Life on Campus / Spring 2016
U of T to Take Action on Truth and Reconciliation Commission

There is a window open now – but it won’t stay open forever, says James Bird, an indigenous student at U of T


Profile photo of Jonathan Hamilton-Diabo with blurred background of an indigenous wall mosaic

Jonathan Hamilton-Diabo. Photo by Johnny Guatto

A year before James Bird came to U of T in 2010, he testified at the federal government’s Truth and Reconciliation Commission about his experiences in a residential school in the Northwest Territories. Among other things, he spoke about running away and being returned by police. When the commission released its report last June, Bird read the 94 calls to action aimed at reconciling the relationship between Canada’s indigenous and non-indigenous people with interest.

Now Bird is a member of a 14-person committee comprising staff, faculty, administration, students and elders charged with taking action on the commission’s educational recommendations. “Starting this dialogue on reconciliation is so important not just to the university, but to the rest of Canada,” says Bird, an Aboriginal Studies major who has been studying part-time since enrolling at U of T through the Transitional Year Programme.

Jonathan Hamilton-Diabo, director of aboriginal student services at First Nations House – and co-chair of the committee with Munk School of Global Affairs director Stephen Toope – says U of T has a strong foundation of programs related to indigenous people. “Now it’s time to look at the commission’s calls to action and advance the work that’s already happening here.”

Hamilton-Diabo cites the support and outreach offered by First Nations House – established in 1992 – as one of the university’s existing strengths, and believes it has contributed greatly to encouraging indigenous students to attend U of T. Since he began working at the university in 2000, he has witnessed a growth in indigenous faculty members, academic programming and research, and resources such as the Waakebiness-Bryce Institute for Indigenous Health. “The interest in indigenous issues has increased at all levels of the university, and it’s opened a lot of doors for me as a staff member,” he says. “It just wasn’t on the radar for some people when I started.”

But Hamilton-Diabo and Bird stress that there is much work to be done to meet the challenges presented by the commission. Many, but not all, faculties have expanded the representation of indigenous people in their curricula, teaching staff and student body. “It shouldn’t be about adding one aboriginal course, or only setting up programs that are aboriginal-specific. It should be a constant presence of indigenous voices across the institution,” says Hamilton-Diabo.

While they agree that the committee’s work will be a long-term, complex process, they are optimistic about it. The group began meeting in February and will present an interim report by July 1. The final recommendations are due December 31. “There’s a window for reconciliation now, and I don’t think it’s going to stay open forever,” says Bird. “We’re in an important time when we can do the work to make this real.”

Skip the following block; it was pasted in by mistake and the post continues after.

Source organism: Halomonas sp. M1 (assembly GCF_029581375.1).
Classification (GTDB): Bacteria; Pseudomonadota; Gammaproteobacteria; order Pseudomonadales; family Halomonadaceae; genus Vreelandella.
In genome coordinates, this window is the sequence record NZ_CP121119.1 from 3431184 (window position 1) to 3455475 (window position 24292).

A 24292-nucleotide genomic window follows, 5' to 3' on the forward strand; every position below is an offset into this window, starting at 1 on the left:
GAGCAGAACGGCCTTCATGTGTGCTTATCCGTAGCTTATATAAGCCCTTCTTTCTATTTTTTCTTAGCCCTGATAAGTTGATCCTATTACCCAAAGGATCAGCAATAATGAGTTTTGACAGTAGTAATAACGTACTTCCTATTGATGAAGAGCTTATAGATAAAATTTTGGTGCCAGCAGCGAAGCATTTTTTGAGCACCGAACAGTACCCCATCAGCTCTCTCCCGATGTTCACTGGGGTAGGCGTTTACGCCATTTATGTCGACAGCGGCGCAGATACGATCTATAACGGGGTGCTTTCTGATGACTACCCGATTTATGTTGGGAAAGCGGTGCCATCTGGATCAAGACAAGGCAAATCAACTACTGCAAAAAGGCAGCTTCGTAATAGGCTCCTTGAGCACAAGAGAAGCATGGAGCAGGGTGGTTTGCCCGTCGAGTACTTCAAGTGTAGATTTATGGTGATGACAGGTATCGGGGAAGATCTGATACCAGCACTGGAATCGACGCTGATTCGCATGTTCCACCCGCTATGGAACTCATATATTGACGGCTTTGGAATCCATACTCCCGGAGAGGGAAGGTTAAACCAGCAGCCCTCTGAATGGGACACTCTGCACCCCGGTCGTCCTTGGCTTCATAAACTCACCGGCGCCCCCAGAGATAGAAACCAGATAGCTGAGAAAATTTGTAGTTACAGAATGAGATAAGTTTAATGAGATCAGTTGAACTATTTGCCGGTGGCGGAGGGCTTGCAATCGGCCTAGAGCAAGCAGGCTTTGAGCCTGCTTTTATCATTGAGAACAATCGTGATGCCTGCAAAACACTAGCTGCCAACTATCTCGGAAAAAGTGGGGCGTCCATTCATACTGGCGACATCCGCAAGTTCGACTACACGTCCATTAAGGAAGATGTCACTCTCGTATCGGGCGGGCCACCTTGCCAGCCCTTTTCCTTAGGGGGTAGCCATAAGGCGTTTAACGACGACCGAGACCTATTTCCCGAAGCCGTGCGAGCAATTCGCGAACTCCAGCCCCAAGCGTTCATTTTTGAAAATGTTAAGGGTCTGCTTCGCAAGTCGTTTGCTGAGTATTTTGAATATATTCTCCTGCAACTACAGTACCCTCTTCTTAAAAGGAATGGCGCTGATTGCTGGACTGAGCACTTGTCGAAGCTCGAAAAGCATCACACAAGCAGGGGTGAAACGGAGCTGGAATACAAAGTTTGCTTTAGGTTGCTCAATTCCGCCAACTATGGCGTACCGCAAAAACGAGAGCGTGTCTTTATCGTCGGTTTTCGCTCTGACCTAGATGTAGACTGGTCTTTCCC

Read the latest edition of U of T’s First Nations House magazine.


Reader Comments

# 1
Posted by Scott Anderson on October 21st, 2016 @ 11:25 am

One way to get to the truth might be for non-Aboriginals to start teaching their kids about the real history of Canada.

As a six- year old growing up in Muskoka, Ontario, my mother sat me down in the pine forest with women of the Gibson Mohawk Reserve where they taught me beading and told me stories. My dad worked with the Gibson men who provided excavation and electrical services for our house. My Christmas presents were C.W. Jeffery’s books on Canadian history, mostly illustrations of First Nations culture.

While at U of T, I worked summers in the Algonquin and northern Quebec bush, camping in a tent beside Indigenous trappers who helped me cut lines for geological surveys.

My life partner, Bev Davison (BA 1960 Victoria), agreed with me that “waiting at the same bus stop for the rest of our lives, just didn’t cut it.” We bought pack sacks and tickets to Dar es Salaam. We did volunteer work, teaching and building medical clinics in Africa, Middle East and Asia. We were not funded but the education was worth more than anything we learned in school.

Back in Canada, we were offered positions in north Saskatchewan, Bev as a special ed. director and me providing architectural teaching and building in 30 Indigenous communities.

I am now ’80, “retired” (ha!) and just returned from Egypt where I was invited to document the ongoing excavations at Tel ‘er Rub’a in the delta. I am completing 20 paintings scheduled for exhibition in Toronto, Montreal and Cairo next year. Learning never ends.

Sadly, my heroic travel partner, Bev, succumbed to pancreatic cancer on Canada Day, 2013. She worked to her last breath helping students with learning disabilities.

W. David Butt
BArch 1961
Regina

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